Cordilleran Section - 97th Annual Meeting, and Pacific Section, American Association of Petroleum Geologists (April 9-11, 2001)

Paper No. 0
Presentation Time: 3:30 PM


DUPONT-NIVET, G.1, ROBINSON, D.1, YIN, A.2 and BUTLER, R. F.1, (1)Geosciences, Univ of Arizona, Tucson, AZ 85721, (2)Department of Earth and Space Sciences, Univ of California, Los Angeles, CA 90095,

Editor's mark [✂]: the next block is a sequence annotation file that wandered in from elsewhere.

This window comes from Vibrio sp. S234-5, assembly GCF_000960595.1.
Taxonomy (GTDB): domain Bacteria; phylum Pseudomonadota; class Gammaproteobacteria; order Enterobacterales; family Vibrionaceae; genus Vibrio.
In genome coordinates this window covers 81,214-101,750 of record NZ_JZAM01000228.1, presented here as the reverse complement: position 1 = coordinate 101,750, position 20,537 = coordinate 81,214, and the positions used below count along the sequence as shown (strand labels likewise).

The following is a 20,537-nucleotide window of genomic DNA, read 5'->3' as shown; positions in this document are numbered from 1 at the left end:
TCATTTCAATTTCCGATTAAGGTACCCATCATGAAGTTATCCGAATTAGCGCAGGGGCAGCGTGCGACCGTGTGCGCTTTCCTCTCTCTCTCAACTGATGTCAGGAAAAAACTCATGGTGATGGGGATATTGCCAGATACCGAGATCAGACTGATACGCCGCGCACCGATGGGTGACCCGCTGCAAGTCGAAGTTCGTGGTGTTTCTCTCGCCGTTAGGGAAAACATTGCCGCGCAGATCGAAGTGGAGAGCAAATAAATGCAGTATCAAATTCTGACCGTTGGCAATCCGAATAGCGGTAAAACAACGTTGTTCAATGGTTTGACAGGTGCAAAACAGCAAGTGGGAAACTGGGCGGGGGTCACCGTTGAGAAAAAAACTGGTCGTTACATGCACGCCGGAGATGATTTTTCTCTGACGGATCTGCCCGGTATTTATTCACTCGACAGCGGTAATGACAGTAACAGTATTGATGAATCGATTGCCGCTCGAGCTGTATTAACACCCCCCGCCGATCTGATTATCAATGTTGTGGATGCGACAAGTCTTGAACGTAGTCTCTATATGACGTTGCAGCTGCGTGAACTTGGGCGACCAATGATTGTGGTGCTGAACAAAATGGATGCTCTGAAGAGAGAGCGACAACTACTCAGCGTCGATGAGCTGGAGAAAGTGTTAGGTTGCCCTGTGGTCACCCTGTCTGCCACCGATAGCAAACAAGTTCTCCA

The Altyn Tagh Fault (ATF) is a 1200km long left-lateral strike-slip fault bounding the Tarim basin to the north from the Tibetan Plateau to the south. The ATF is a key feature in the debate between distributed shortening versus localized deformation models describing the formation the Tibetan Plateau. Systematic arcuate structures (oroclines?) are observed directly south of the ATF. The geometry of these structures may result from distributed deformation leading to bending (by drag folding) within a shear zone 50-100 km from the fault trace. We test the feasibility of this mechanism by comparing paleomagnetic directions along the arcuate trend of the Tula basin. Results from a preliminary paleomagnetic sampling (64 sites) in the Jurassic to Tertiary red beds of this basin supports the bending hypothesis. Three sections in the bent segment close to the ATF show 21.7±18.7° of counterclockwise rotation relative to three sections away from the fault. Additional sampling in key areas (45 sites) has been undertaken to further quantify bending. Preliminary results from this second sampling indicate that bending may have occurred in combination with thrusting over a preexisting arcuate ramp. Forward modeling of the observed bending through a thin viscous sheet model with power-law rheology (Nelson and Jones 1987) shows that the dataset is not compatible with shear related to the total length and offset of the ATF but may correspond to a smaller splay running 15 km off the main ATF indicating that the deformation is not confined to the ATF. Estimates of offset on the ATF (Gehrels et al. 2000) based on pre-Tertiary piercing points indicate 205 km of discrete slip. If oroclinal bending occurs systematically along the fault, up to 100 km of distributed shear must be added to this slip to account for the total displacement across the ATF and associated distributed shear system separating the Tibetan Plateau from the Tarim Basin.